Puerto Lempira is a small town on the shores of the Caratasca Lagoon and the capital of the Gracias a Dios department, in the north-east of Honduras. The area is the home of the Miskitos indigenous minority. This department of Honduras is one of the poorest region in Central America. There’s an on-going sanitary emergency, a total lack of infrastructures and a basic need of drinkable water for the population. There’s an economy of subsistence and workers are mostly exploited and under waged. More than 90% of the population live below the poverty line.
Gracias a Dios happens to be exactly half way on the narco cartels’ paths between Colombia and the States. Puerto Lempira and its surroundings are often chosen by the narcos to make a stop while travelling to bring drugs on the American market. Drugs are carried on small and fast boats or on small airplanes that sometimes are forced to stop half way, either to hide from the Coast Guard or to reload fuel. Among the residents of the only prison in the department, many were caught and judged guilty of narco traffic related crimes. The living conditions within the prison are inhuman. Prisoners sleep in overcrowded cells made of concrete walls and tin-plated ceilings, hygiene is a major problem, bread and coffee are the only food supplied and a constant lack of drinkable water make this one of the worst jail of Honduras.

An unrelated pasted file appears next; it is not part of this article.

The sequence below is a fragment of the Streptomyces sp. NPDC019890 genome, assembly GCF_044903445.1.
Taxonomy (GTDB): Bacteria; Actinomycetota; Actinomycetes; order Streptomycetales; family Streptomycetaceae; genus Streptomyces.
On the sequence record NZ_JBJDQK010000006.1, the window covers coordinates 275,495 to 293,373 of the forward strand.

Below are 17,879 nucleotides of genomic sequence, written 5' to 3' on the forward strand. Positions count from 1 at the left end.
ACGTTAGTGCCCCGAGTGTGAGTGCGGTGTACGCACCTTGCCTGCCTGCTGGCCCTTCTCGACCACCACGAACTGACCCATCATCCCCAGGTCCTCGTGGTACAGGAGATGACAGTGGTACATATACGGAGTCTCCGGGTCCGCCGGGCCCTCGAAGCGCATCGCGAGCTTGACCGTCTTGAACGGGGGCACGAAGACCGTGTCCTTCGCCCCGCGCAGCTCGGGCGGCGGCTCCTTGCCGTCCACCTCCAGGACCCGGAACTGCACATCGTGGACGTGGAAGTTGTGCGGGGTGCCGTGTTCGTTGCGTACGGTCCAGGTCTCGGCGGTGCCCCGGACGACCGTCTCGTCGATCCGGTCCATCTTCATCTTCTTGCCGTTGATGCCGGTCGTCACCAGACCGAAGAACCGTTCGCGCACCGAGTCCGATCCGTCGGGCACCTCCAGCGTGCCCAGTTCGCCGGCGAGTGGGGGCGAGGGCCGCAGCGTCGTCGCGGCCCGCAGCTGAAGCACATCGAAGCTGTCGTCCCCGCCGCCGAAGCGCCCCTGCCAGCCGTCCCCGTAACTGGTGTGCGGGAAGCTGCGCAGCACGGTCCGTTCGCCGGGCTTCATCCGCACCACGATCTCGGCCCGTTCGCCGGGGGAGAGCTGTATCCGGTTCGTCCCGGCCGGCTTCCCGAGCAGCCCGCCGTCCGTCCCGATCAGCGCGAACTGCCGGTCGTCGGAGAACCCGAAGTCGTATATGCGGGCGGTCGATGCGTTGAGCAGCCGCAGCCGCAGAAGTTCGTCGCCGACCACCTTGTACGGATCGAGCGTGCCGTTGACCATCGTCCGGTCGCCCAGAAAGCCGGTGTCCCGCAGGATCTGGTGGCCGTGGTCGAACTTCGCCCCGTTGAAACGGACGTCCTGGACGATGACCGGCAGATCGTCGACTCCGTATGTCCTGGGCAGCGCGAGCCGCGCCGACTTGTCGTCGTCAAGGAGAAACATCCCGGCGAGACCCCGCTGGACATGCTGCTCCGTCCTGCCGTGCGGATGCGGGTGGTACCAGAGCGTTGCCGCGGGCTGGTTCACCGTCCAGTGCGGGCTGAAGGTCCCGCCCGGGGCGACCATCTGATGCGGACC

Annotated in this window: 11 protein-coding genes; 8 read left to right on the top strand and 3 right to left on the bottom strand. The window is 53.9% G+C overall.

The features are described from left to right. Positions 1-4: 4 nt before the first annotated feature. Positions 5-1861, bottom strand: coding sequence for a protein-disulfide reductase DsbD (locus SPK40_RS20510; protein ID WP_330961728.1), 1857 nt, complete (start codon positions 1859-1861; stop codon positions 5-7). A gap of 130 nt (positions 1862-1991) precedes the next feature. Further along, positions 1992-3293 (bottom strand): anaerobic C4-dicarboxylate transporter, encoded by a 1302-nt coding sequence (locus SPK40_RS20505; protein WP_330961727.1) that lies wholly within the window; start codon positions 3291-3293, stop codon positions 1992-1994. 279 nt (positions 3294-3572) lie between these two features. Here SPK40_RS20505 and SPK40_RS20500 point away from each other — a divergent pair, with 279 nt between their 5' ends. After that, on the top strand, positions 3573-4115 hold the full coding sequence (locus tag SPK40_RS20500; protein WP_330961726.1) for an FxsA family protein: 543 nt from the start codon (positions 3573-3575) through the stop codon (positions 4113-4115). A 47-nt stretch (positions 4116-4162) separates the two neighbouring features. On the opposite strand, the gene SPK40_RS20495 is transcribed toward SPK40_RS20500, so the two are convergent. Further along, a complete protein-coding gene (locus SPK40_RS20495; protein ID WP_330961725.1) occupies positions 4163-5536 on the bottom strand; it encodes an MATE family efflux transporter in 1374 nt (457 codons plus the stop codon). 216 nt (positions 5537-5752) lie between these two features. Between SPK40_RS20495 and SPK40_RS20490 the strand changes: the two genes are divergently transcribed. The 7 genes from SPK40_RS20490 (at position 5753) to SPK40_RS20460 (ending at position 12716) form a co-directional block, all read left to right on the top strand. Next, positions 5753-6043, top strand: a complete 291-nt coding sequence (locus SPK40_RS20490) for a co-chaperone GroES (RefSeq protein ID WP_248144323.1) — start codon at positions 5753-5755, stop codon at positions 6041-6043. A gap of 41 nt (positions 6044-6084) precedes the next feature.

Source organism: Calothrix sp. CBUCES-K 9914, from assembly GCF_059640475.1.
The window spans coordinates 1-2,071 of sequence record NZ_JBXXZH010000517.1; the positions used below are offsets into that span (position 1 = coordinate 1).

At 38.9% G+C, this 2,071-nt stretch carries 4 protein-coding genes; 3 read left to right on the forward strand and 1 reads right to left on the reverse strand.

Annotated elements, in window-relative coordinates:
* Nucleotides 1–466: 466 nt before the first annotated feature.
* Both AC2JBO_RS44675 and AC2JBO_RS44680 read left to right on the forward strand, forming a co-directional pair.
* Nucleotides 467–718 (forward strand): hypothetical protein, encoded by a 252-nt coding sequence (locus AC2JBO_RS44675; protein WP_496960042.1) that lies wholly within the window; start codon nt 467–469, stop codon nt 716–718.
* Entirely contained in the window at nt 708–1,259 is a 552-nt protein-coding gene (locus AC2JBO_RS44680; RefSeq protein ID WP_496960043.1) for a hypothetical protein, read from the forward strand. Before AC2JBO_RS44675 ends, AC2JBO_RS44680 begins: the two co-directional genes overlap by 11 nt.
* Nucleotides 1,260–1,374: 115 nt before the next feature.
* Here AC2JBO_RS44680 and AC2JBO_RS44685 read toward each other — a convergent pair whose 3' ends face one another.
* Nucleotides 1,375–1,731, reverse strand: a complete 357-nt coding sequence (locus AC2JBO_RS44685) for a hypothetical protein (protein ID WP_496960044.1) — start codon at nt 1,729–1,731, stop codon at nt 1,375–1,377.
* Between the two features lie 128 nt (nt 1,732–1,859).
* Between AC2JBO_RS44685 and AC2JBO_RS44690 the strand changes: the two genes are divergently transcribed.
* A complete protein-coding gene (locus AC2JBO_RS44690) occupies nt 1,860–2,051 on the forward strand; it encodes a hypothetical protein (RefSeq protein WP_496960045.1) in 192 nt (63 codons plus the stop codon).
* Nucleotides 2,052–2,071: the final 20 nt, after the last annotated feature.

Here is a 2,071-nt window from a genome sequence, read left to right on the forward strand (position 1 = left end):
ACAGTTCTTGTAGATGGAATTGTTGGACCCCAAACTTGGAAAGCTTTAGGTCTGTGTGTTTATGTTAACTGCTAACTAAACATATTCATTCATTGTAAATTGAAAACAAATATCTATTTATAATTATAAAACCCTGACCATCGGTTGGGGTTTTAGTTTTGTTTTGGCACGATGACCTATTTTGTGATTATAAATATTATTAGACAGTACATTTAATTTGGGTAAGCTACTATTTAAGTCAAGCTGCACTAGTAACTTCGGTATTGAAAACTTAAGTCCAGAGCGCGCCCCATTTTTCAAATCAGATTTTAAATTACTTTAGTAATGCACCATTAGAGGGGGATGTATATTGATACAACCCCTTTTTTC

A picture of this reportage was part of a National Geographic group exhibition.